• 72°

Debate over new animal shelter must be resolved with compromise, partnership

The debate involving the city’s need and the public’s want for a new animal shelter has grown a bit out of hand and the ultimate goal has gotten lost through the back and forth, the arguing and impending protests.

There is no argument that the current animal shelter is antiquated. It has lived well beyond its shelf life and is no longer in a position where future investments by the city — or private donors — is money well spent.

There is also no argument that the city of Vicksburg is not in a position — especially in a year when the local economy was trampled by the COVID-19 pandemic — to provide a blank check not only to buy property for a new shelter but spend the hundreds of thousands of dollars to either build or upgrade an existing building into the facility we need.

There is also no argument that those who are advocates for a new animal shelter are passionate, dedicated and driven. And, they are not going to let this long-debated topic go anytime soon.

But while debates have turned to arguments and one-time partners have turned to adversaries in this ongoing process, it is our opinion that there has been no better time for compromise.

Through the pandemic, Vicksburg’s economy has thankfully remained stable. Even though the local tourism industry — one of the main driving forces in the local economy — was seriously hurt in the virus-related shutdowns, sales tax revenues in the city of Vicksburg have been as good and better than previous years.

That is why the city should not slow down its efforts to find a suitable location and move forward with this project.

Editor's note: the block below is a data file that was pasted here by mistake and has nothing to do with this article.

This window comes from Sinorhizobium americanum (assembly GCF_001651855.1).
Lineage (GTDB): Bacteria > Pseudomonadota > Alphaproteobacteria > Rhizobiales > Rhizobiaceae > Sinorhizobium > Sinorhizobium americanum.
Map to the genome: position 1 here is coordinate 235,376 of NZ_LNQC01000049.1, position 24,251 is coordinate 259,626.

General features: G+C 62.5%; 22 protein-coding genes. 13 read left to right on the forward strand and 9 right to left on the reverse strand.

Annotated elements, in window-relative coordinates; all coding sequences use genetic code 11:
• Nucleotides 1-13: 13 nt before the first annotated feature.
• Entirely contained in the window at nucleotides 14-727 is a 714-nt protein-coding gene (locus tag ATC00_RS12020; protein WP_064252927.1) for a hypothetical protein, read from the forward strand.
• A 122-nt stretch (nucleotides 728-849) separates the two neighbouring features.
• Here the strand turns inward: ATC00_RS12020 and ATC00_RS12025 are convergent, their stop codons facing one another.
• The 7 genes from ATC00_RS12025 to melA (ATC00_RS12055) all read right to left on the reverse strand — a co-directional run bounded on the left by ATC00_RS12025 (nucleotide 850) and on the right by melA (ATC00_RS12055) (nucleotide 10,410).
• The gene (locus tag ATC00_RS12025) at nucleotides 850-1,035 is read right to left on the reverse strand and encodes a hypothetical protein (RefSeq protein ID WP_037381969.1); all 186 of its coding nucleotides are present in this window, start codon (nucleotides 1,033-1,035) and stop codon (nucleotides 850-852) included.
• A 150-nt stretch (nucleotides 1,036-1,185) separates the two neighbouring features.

But even in moving ahead, new shelter advocates must understand why city leaders are so cautious during a time when so much has happened.

We are all a bit jumpy, worried and skeptical of what tomorrow, next week or next month may hold.

The city of Vicksburg needs a new animal shelter. Our city’s animal control department deserves new facilities to provide a better home for those animals sheltered and for the public to come, visit and adopt.

Recently, city leaders said the city currently does not have the $1.5 million it says is needed to buy the property and build a necessary facility. That is understandable. But, city leaders also need to remember that the full burden of the facility — while ultimately city-owned — will not be the city’s alone. Private investors, donors and advocates must be a part of this project, offering not just their time, but their money.

More than any other topic on the table, the best solution possible is for the public and private sectors to come together and work together; anything less will lead to disappointing results.